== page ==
Securities Regulation Daily Supreme Court declines to review spoofing conviction in U.S. v. Coscia
Monday, May 14, 2018

Supreme Court declines to review spoofing conviction in U.S. v. Coscia

By Lene Powell, J.D.

The Supreme Court denied certiorari in Michael Coscia’s challenge to his conviction for criminal commodities spoofing, leaving an affirmance by the Seventh Circuit intact. Coscia had argued that the statute was overly vague and improperly swept up legitimate trading activity (U.S. v. Coscia, May 14, 2018).

In the first criminal prosecution of the statute, Coscia was convicted by a jury in 2015 of six counts each of spoofing and commodities fraud, and was sentenced to three years in prison. The Seventh Circuit upheldthe conviction. In his petition for certiorari, Coscia argued that leaving the Seventh Circuit decision standing would cause confusion in the lower courts about what trading qualified under the statute and would subject market participants to "crippling uncertainty." But the U.S. Solicitor General argued that the statute was clear, and that it would be premature to grant certiorari where it appeared that Coscia’s prosecution was the first to mention the statute in any circuit court of appeals case.

Spoofing. As added by the Dodd-Frank Act, Section 4c(a)(5)(C) of the Commodity Exchange Act (7 U.S.C. 6c(a)(5)(C)), prohibits the disruptive trading practice of spoofing, defined as "of the character of, or is commonly known to the trade as, ‘spoofing’ (bidding or offering with the intent to cancel the bid or offer before execution)." In a common spoofing scheme, the trader places large and small orders on opposite sides of the market. He then places a small order at a price below the current market price and places large orders to sell around the market price, but with the price incrementally decreasing. This creates the artificial impression that the market is flooded with supply and the market price is falling. The trader then cancels the sell orders within milliseconds and fills the small orders at the deflated price.

Vagueness. Coscia argued that the statute is "hopelessly vague" and that there is no practice "commonly known to the trade" as "spoofing" in the commodity futures markets. He contended the term is sometimes used in the securities markets, but not the commodity futures markets.

But the Seventh Circuit and the Solicitor General focused on the second part of the definition "(bidding or offering with the intent to cancel the bid or offer before execution)." Because "Congress provided the necessary definition" in the statute, the court explained, Congress "put the trading community on notice" that conduct like petitioner’s was unlawful. Even if the parenthetical were illustrative rather than definitional, the statute put Coscia on notice that when he submitted offers with the purpose of cancelling them, his actions constituted spoofing, the court ruled.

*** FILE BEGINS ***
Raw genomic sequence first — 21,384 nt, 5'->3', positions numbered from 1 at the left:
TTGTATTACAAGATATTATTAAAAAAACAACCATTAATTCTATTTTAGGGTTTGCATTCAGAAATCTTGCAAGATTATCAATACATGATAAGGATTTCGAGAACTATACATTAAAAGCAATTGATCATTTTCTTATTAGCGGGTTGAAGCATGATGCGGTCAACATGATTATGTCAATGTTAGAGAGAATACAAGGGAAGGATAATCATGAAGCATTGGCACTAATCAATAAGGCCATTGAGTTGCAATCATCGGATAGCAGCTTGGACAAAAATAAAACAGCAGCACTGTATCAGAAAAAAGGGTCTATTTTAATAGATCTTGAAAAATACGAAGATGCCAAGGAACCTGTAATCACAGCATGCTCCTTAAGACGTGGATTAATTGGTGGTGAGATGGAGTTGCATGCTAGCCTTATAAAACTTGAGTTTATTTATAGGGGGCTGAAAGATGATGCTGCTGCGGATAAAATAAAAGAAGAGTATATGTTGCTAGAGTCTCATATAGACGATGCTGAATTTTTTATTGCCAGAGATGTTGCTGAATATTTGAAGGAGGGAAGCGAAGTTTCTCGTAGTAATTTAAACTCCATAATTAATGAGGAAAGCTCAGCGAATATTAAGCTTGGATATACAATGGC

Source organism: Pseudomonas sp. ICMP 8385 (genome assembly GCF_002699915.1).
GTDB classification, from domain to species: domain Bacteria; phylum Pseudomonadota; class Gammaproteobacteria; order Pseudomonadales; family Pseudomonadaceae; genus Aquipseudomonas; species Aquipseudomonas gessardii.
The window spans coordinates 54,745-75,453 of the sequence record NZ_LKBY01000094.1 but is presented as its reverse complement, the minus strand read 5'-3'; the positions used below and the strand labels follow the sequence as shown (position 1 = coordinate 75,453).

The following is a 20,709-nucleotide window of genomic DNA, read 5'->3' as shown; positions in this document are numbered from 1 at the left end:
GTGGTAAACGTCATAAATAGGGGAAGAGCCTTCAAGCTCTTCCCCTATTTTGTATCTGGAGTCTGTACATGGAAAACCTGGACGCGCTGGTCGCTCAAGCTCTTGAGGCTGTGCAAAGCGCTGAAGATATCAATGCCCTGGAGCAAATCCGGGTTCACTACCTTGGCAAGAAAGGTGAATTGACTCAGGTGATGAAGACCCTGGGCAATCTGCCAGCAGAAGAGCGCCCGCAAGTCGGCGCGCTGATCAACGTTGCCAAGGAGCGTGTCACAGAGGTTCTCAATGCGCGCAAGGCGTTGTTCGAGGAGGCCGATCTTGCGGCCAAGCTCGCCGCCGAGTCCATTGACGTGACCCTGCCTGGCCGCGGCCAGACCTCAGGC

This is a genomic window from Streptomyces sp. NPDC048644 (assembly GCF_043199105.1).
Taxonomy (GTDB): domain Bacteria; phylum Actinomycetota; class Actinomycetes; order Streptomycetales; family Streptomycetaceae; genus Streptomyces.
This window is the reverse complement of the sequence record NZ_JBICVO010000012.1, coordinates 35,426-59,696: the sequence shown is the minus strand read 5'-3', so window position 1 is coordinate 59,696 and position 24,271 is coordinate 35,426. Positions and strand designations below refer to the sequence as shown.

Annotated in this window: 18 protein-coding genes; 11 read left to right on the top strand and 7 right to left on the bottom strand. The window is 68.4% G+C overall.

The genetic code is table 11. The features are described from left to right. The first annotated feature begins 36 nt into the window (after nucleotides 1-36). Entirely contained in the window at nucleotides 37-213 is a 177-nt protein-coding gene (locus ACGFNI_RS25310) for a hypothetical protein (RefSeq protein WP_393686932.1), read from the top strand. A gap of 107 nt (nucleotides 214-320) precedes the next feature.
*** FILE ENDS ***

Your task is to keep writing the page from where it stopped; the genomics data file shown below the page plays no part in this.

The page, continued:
Arbitrary enforcement. Coscia contended that the practice of spoofing is very common in the commodity futures markets, that the "overwhelming majority" of orders are cancelled, often within fractions of a second, and that many legitimate trading techniques involve placing orders with the expectation and intent that they will be cancelled. Further, there is no minimum "time in force" requirement for orders on the Chicago Mercantile Exchange. The statute thus subjects legitimate trading activity to arbitrary enforcement, said Coscia.

But the court and Solicitor General drew a distinction between spoofing and legitimate order types like partial-fill, good-til-date, and stop-loss. These legitimate order types are designed to be executed upon the arrival of certain subsequent events, whereas spoofing orders are placed with an intent to cancel the order at the time it was placed. According to the court, "The fundamental difference is that legal trades are cancelled only following a condition subsequent to placing the order, whereas orders placed in a spoofing scheme are never intended to be filled at all."

Coscia argued in his reply brief that this is an incoherent distinction. But as evidence of intent, the Seventh Circuit had noted that Coscia commissioned a software program specifically designed to cancel orders if they ever risked being filled. Further, the Solicitor General observed that Coscia succeeded in cancelling the overwhelming majority of his large orders, including 99.92 percent of his orders on the Chicago Mercantile Exchange. The fact that a tiny fraction were ultimately filled did not show that he intended them to be filled at the time he placed them, said the Solicitor General. Rather, it showed that his plan always to cancel those orders was occasionally unsuccessful.

Other spoofing cases. Along with numerous civil enforcement actions settled by the CFTC, a number of other criminal spoofing caseshave been brought. In a joint sweep with the CFTC in January 2018, the DOJ charged seven individuals with spoofing and/or related commodities fraud in the precious metals futures markets. An eighth individual, Andre Flotron, was charged with conspiracy to commit spoofing, wire fraud, and commodities fraud, but he was acquitted in April 2018.

The case is No. 17-1099.

Attorneys: Paul D. Clement (Kirkland & Ellis LLP) for Michael Coscia. Noel J. Francisco, U.S. Department of Justice, for the United States.

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